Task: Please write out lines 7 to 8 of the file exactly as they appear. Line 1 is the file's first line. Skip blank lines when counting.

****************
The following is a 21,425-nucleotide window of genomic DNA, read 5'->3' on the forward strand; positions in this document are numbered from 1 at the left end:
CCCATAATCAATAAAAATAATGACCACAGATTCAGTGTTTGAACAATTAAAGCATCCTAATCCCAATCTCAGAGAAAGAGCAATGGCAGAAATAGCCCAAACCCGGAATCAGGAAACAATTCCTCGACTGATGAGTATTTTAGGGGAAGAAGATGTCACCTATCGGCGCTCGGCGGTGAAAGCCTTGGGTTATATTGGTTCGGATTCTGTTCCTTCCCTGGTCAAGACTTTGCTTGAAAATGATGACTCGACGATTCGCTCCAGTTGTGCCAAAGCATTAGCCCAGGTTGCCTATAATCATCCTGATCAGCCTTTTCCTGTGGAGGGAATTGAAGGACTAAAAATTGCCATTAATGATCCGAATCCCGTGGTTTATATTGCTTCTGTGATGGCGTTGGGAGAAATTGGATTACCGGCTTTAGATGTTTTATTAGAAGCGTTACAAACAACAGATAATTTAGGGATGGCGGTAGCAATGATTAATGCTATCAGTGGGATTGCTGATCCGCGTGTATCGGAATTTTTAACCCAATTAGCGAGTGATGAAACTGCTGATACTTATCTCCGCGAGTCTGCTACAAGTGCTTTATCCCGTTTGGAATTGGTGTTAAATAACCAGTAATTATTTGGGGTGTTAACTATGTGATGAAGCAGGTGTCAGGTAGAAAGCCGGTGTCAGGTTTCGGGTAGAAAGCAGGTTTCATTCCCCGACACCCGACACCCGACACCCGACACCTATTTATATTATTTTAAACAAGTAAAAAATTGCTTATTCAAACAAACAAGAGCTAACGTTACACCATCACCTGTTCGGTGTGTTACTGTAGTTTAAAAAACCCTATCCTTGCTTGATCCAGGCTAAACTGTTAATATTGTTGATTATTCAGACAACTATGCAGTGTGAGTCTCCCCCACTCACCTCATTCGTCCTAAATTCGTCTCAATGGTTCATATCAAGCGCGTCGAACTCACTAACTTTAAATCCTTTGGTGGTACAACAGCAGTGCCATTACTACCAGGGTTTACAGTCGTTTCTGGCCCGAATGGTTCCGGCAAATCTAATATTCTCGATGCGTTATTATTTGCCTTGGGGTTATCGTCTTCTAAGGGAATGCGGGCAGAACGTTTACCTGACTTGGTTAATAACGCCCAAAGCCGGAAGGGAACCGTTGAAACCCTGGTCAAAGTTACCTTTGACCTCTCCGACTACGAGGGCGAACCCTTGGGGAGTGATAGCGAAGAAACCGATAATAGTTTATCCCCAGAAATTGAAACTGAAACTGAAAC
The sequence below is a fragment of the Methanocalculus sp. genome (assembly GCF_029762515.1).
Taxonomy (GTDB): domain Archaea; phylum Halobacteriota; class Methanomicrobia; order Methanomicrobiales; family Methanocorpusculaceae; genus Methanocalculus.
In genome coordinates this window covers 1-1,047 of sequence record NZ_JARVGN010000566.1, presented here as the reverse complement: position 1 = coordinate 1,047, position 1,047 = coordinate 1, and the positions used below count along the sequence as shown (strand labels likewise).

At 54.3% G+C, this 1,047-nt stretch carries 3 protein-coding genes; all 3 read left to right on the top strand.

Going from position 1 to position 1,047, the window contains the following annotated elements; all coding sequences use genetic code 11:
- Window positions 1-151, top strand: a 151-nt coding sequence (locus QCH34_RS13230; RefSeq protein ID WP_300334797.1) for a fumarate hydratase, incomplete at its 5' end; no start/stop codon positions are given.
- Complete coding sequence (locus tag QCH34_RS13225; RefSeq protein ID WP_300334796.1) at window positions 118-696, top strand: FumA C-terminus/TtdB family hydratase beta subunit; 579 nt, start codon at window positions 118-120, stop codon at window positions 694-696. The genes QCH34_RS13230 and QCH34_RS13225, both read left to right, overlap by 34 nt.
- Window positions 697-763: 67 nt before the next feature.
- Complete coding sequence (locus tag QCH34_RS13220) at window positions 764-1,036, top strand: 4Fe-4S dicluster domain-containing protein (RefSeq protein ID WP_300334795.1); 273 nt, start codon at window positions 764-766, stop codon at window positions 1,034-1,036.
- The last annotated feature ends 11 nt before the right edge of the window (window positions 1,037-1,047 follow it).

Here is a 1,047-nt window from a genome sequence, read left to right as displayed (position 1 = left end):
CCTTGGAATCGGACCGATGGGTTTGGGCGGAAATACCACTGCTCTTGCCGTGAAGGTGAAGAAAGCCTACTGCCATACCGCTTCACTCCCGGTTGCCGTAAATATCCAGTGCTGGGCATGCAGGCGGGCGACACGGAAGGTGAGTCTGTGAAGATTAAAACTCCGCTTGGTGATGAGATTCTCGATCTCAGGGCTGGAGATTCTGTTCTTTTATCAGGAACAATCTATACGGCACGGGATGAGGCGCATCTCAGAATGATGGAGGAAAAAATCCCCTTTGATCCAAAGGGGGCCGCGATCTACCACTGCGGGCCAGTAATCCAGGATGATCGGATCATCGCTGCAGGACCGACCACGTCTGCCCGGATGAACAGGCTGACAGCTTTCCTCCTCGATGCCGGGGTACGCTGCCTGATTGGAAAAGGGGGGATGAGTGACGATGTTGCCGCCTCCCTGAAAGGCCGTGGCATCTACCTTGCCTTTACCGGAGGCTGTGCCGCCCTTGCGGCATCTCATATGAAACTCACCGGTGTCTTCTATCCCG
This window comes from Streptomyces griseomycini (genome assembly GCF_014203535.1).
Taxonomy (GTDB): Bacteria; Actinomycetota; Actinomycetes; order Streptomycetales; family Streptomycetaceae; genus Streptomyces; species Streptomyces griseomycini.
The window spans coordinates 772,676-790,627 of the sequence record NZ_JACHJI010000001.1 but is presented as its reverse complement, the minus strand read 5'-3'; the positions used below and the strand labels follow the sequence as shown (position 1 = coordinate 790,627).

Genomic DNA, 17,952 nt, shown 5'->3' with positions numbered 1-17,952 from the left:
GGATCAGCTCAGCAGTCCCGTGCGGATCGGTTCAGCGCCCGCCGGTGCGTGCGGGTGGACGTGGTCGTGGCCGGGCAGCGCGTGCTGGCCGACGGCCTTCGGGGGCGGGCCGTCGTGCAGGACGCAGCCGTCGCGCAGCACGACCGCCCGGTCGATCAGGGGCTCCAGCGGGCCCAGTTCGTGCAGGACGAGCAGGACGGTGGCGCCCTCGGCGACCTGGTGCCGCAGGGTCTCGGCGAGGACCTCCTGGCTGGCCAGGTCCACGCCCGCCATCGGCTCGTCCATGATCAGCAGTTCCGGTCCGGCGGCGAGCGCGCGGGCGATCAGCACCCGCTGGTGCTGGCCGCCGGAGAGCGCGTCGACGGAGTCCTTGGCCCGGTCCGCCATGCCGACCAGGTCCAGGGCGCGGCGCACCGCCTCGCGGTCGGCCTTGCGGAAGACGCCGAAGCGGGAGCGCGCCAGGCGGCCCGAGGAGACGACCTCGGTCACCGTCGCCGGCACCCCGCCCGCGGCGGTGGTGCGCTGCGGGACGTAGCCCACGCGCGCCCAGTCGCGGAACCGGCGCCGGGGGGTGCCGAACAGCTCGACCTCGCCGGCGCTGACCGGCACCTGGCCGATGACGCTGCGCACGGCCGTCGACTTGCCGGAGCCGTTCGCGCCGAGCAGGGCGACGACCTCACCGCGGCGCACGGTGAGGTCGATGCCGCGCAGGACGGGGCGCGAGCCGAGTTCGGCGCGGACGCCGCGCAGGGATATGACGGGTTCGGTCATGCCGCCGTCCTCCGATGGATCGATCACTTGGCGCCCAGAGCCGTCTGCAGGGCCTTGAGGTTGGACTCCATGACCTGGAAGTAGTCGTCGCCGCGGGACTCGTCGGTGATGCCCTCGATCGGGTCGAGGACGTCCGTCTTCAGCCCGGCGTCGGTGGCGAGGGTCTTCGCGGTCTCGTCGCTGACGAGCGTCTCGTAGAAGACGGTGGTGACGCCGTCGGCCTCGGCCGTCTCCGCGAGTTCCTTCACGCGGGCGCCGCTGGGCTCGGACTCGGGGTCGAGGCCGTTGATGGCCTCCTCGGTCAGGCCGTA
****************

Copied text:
Going from position 1 to position 1,047, the window contains the following annotated elements; all coding sequences use genetic code 11:
- Window positions 1-151, top strand: a 151-nt coding sequence (locus QCH34_RS13230; RefSeq protein ID WP_300334797.1) for a fumarate hydratase, incomplete at its 5' end; no start/stop codon positions are given.